Thursday’s inaugural State of the College Address was presented by President Dawn Lindsay, who focused on recent educational developments, future GCC plans and stated that the second summer session would be eliminated.
The address was held in the auditorium, which had an overflow of attendees. The extra people were directed to Kreider Hall where they watched a live stream of the speech.
Lindsay spoke of the recent accomplishments of the college, such as improving student services, developing community assets and the expansion of the Garfield Campus.
Ron Nakasone, interim executive vice president of administrative services, discussed the budget and the projects that are under the Measure G funds, which include athletic facilities, the parking structure, science center and health science buildings.
Most of the projects are complete, with the Garfield Campus under construction and a college services building, which is in the planning stages.
“We’re going to dedicate one whole floor for college services department,” Nakasone said. The floor would include admission and records, counseling, assessment and financial aid.
He continued, “Our intent is that a student can come into this building [and] apply, see a counselor, be assessed, register, pay their fees, apply for financial aid and by the time they leave, they’re fully admitted into this college.”
The budget for the college services building is at $18.7 million.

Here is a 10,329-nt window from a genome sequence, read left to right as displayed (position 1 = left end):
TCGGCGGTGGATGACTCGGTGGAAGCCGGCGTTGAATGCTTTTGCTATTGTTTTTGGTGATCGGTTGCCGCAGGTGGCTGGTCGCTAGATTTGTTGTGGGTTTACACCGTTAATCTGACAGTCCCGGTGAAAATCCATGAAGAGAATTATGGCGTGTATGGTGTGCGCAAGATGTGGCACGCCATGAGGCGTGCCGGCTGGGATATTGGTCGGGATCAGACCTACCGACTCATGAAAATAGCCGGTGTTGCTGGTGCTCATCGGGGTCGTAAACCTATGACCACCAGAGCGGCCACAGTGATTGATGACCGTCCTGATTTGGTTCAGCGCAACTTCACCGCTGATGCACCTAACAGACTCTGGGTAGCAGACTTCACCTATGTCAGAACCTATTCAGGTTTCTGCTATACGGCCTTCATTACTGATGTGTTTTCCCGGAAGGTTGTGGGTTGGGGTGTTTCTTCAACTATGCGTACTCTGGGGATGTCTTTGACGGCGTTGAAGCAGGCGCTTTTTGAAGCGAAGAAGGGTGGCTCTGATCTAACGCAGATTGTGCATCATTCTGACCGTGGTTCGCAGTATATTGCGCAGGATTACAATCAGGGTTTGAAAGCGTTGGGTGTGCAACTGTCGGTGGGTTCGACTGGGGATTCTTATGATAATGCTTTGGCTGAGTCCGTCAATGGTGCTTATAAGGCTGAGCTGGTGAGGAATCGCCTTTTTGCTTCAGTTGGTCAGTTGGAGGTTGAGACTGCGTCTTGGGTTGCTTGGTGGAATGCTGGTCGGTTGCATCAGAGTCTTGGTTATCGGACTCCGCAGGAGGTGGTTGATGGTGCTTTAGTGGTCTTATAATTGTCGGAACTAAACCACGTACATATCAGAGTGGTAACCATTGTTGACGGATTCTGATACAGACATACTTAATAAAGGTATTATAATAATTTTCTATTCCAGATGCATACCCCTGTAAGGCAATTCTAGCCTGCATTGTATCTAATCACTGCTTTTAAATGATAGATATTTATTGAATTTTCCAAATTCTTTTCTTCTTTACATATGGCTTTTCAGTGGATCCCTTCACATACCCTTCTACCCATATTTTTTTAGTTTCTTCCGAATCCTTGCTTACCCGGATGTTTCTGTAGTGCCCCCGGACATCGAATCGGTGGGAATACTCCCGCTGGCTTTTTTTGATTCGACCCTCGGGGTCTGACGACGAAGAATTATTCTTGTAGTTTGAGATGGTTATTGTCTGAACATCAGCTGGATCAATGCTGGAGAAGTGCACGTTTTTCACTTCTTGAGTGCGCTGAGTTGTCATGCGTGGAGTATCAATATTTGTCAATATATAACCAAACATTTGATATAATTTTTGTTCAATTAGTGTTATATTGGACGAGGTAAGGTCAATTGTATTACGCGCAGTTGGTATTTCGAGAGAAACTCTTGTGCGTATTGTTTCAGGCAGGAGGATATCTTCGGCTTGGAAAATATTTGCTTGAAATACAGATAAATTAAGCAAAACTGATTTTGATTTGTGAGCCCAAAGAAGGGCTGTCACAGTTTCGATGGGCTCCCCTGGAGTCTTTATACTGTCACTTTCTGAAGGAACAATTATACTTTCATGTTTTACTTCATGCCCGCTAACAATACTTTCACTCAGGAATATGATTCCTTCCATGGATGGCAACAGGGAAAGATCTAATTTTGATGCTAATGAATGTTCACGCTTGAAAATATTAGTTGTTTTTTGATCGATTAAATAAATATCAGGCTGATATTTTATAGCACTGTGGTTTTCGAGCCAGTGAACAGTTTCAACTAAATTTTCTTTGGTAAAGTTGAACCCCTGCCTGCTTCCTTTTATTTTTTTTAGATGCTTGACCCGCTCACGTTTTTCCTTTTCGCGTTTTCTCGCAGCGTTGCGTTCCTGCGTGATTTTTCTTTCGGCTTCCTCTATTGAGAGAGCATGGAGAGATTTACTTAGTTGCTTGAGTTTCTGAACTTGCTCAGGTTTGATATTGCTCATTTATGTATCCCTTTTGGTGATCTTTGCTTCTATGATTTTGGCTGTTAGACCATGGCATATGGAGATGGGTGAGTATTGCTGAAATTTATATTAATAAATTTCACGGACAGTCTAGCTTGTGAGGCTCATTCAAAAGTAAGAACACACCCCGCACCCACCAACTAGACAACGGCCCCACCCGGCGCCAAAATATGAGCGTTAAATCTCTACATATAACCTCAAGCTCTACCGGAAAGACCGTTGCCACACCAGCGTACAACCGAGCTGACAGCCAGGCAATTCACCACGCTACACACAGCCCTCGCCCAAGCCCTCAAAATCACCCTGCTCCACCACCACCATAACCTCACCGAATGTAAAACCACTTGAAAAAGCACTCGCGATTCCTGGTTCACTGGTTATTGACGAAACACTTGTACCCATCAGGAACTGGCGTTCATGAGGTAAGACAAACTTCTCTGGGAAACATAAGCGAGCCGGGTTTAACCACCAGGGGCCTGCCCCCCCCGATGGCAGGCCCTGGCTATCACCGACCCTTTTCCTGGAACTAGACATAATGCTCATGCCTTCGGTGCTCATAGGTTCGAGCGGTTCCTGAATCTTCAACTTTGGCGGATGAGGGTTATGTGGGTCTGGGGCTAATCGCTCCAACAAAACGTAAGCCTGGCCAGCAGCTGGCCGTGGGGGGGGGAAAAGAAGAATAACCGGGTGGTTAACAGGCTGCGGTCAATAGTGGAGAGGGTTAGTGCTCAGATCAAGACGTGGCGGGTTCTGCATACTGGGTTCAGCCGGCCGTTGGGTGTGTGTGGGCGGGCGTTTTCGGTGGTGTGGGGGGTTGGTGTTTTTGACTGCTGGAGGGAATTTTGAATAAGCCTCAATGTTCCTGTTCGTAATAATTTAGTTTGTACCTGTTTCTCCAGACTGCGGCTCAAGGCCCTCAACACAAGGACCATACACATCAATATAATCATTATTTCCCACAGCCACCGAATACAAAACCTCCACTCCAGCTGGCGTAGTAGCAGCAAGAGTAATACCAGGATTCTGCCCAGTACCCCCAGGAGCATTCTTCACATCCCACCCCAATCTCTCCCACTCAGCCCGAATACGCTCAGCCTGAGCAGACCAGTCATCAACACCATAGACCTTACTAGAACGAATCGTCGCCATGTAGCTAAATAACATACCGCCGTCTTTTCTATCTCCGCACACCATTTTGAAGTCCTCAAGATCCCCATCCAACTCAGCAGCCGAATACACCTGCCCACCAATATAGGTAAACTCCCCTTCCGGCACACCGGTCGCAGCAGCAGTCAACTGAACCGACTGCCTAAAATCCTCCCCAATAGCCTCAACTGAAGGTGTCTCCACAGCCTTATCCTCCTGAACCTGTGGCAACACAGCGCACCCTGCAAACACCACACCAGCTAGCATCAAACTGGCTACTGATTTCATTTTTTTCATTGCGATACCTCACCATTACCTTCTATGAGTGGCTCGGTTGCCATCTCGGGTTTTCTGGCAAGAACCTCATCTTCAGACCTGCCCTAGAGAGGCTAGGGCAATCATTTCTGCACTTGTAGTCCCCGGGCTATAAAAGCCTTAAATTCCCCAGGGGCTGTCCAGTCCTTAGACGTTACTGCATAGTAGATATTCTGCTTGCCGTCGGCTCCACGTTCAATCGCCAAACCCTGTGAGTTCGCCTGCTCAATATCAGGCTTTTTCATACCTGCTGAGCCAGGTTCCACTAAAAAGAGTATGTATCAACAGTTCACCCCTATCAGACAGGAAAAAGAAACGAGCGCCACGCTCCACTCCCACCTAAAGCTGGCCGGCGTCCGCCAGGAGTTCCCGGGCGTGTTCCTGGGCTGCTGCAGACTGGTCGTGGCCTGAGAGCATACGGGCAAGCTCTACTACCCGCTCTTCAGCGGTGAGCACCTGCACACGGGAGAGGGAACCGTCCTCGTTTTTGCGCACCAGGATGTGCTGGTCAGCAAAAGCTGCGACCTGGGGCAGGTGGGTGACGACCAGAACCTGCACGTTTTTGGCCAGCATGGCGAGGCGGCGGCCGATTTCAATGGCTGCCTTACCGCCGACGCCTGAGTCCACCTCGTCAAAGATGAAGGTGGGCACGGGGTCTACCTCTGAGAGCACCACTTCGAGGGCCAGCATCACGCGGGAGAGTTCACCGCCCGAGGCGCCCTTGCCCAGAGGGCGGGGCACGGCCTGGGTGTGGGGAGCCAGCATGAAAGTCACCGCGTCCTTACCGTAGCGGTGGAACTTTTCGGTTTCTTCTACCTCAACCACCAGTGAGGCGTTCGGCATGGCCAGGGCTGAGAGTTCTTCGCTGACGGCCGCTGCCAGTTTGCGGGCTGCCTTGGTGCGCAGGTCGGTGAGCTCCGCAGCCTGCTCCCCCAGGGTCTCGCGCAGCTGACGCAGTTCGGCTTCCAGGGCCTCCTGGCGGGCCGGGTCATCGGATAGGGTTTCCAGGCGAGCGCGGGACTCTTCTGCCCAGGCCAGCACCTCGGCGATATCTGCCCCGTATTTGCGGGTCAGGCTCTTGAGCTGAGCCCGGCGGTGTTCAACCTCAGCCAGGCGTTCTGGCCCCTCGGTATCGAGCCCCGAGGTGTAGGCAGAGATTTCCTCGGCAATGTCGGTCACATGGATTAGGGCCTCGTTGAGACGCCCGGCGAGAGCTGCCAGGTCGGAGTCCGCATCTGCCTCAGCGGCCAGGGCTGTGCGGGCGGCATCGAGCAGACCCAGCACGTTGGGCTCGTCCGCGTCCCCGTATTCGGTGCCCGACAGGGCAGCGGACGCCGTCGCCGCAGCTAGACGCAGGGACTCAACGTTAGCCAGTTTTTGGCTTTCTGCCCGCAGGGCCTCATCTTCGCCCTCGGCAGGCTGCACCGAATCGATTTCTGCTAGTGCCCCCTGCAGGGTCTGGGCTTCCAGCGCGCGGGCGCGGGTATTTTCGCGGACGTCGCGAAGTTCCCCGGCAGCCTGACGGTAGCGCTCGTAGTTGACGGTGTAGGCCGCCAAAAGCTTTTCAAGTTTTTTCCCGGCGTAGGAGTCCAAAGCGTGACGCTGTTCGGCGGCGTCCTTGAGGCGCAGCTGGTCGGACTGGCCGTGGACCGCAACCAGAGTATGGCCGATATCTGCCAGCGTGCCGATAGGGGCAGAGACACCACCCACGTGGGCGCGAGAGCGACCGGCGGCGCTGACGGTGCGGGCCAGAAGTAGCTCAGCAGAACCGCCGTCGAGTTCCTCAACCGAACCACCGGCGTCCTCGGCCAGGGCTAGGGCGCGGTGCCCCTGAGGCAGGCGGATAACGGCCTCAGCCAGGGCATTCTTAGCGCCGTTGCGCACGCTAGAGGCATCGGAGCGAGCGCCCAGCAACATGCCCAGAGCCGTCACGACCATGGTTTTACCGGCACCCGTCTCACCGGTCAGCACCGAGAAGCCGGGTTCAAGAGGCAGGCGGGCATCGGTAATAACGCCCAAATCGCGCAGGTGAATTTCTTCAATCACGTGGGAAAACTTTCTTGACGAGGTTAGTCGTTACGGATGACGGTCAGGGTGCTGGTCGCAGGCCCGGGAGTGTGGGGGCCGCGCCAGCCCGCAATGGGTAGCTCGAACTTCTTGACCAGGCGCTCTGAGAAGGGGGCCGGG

In 2009-10, the college lost more than $5 million in funding from the state. There is an additional $2 million reduction in revenue projected for 2010-11.
One budget solution the college has decided on is eliminating the second summer session to preserve revenue. The college will also review all non-personnel accounts of more than $10,000 and consider additional college-wide cuts.
More than 24,000 workers from 3,600 California companies have trained with GCC’s Professional Development Center (PDC).
Ninety percent of the PDC’s requests for training are repeat customers.
Lindsay talked about some of the goals for the college, which included focusing on seamless transfers for students, improving community relations and improving the workforce development programs.
To emphasize the diversity of the students at Glendale College, Lindsay pointed out statistics between credit and non-credit students who enroll each semester, specifically, their gender, ethnicity, age and residency.
There are 41,000 students who enroll each academic year. In credit classes, females make up 57 percent with males at 43 percent. In non-credit courses, females make up 67 percent with males at 33 percent.
Out of the students who are enrolled in credit courses, 62 percent of them are under age 26 with 38 percent over age 26.
With students enrolled in non-credit classes, 77 percent are 31 or older with 23 percent of them under 31.
Fifty-four percent of credit-enrolled students live outside of Glendale while only 25 percent of non-credit enrolled students live outside of Glendale.
Many students have different goals at GCC. Twenty-five percent are looking for lifelong learning while 20 percent are trying to obtain a bachelor’s degree after completion of general education requirements. Other categories, such as acquiring a new job and obtaining an associate’s degree had lower percentages.
One of the main proponents for the State of the College Address was Trustee Armine Hacopian. The address is on route to
being an annual event that will be held in May.